Alex Morris, senior editor
Registration for the second annual Power Shift conference in Washington, D.C. closed Wednesday Feb. 24 at midnight. Over 11,000 people registered, making the event the largest gathering of young people on climate and energy in U.S. history.
At least 28 of the registered activists were Warren Wilson students, all of whom are preparing to spend this weekend away from the bubble.
Power Shift begins Feb. 27, and during the next few days, youth from all over the country will converge to push the new presidential administration and Congress to pass comprehensive energy and climate legislation. It’s also an opportunity to connect with fellow organizers and build community.
“We will use every tool at our disposal and dramatically reduce carbon pollution while creating millions of green jobs. We will harness the vibrant energy of our youth, and starting this weekend, we will work tirelessly to ensure that President Obama has a far-reaching, just and bold climate policy sitting on his desk by the end of 2009,” said the Executive Director of Power Shift Jessy Tolkan in an email Wednesday about the upcoming conference.
Speakers at the event include Speaker of the House of Representatives Nancy Pelosi, the Environmental Protection Agency’s Administrator, Lisa P. Jackson, and founder of Sustainable South Bronx, Majora Carter, who was the commencement speaker for Warren Wilson’s 2007 graduation ceremony. Other speakers include Van Jones, founder of the Green For All organization that promotes green jobs, Congresswoman Donna F. Edwards (D-Md.) and many more.
“Our window of opportunity is short,” Power Shift’s website reads. “The first months of the new administration are critical in achieving significant, lasting changes.”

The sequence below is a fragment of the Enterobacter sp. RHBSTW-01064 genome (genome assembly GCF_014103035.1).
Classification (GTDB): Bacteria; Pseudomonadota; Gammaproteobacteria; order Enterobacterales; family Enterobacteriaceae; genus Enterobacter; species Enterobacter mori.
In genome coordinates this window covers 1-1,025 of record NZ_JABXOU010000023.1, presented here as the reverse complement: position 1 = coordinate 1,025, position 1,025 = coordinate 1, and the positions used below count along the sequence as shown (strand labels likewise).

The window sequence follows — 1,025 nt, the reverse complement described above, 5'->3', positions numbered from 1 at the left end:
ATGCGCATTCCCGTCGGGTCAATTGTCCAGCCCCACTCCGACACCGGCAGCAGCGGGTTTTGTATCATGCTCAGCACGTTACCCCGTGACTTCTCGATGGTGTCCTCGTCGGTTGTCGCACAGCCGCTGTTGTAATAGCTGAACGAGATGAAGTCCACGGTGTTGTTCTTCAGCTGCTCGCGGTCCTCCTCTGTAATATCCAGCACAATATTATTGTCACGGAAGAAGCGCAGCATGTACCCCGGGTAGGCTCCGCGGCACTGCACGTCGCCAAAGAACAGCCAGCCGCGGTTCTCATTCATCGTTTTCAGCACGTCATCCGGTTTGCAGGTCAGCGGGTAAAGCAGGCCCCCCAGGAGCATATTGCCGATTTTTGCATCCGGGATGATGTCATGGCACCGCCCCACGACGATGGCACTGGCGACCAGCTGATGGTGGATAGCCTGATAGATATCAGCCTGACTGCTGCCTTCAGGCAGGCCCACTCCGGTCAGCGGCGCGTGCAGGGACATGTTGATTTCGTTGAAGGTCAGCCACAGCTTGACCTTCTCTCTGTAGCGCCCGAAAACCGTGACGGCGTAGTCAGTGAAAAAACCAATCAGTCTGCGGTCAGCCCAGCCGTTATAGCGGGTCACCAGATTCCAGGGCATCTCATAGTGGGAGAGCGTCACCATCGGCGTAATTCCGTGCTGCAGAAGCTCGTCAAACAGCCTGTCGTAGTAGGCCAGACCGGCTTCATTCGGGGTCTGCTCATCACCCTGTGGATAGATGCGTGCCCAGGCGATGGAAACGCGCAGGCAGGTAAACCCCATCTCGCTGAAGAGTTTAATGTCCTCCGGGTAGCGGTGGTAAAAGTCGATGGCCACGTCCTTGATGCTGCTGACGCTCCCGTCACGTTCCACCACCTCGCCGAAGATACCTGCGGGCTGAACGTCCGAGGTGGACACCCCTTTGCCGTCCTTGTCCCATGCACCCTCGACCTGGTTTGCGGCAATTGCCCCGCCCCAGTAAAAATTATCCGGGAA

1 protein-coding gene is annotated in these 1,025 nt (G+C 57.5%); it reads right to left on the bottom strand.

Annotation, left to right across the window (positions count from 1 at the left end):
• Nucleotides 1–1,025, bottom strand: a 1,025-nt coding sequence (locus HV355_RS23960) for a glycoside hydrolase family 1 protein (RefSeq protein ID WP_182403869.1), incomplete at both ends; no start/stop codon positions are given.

With a packed agenda starting Friday at noon and ending with a lobby on Capitol Hill on Monday, students will have no trouble finding things to do.
Hip hop group The Roots and songwriter and producer Santigold will be performingin the evenings, and there will be many different workshops students can choose from topics including “dismantling oppression,” “corporate accountability” and “environmental justice.”
The Environmental Action Coalition held a Wrastlin’ Fest on Friday, Feb. 20 where students paid $3 for a barbecue dinner and $1 to wrestle each other. The proceeds from the event went towards transportation to D.C.
The coalition raised over $150, and at least eight cars will make the commute to D.C. this weekend.
“It was a good time for all folks,” said senior Jesse Duff-Woodruff of the wrestling. “I was sore all weekend.”
“I’m excited to see such a large number of people coming together for a cause,” said junior Robin Dhakal.
Dhakal is one of the many students in the College’s Environmental Action Coalition signed up to go.
Senior Nina Otter is speaking at one of the events on Sunday to represent the Environmental Leadership Center’s INSULATE program, an initiative working with local homeowners in Swannanoa to make their houses more energy efficient while getting to know people outside of campus. Otter attended the conference last year as well and is pumped for the weekend.
Sophomore Rachel Scarano is excited about going to Power Shift as well.
“I don’t have enough time to be as activisty as I would like to be [usually]” she said.
Stay tuned for a follow-up of Power Shift 2009. For more information, visit http://www.powershift09.org/.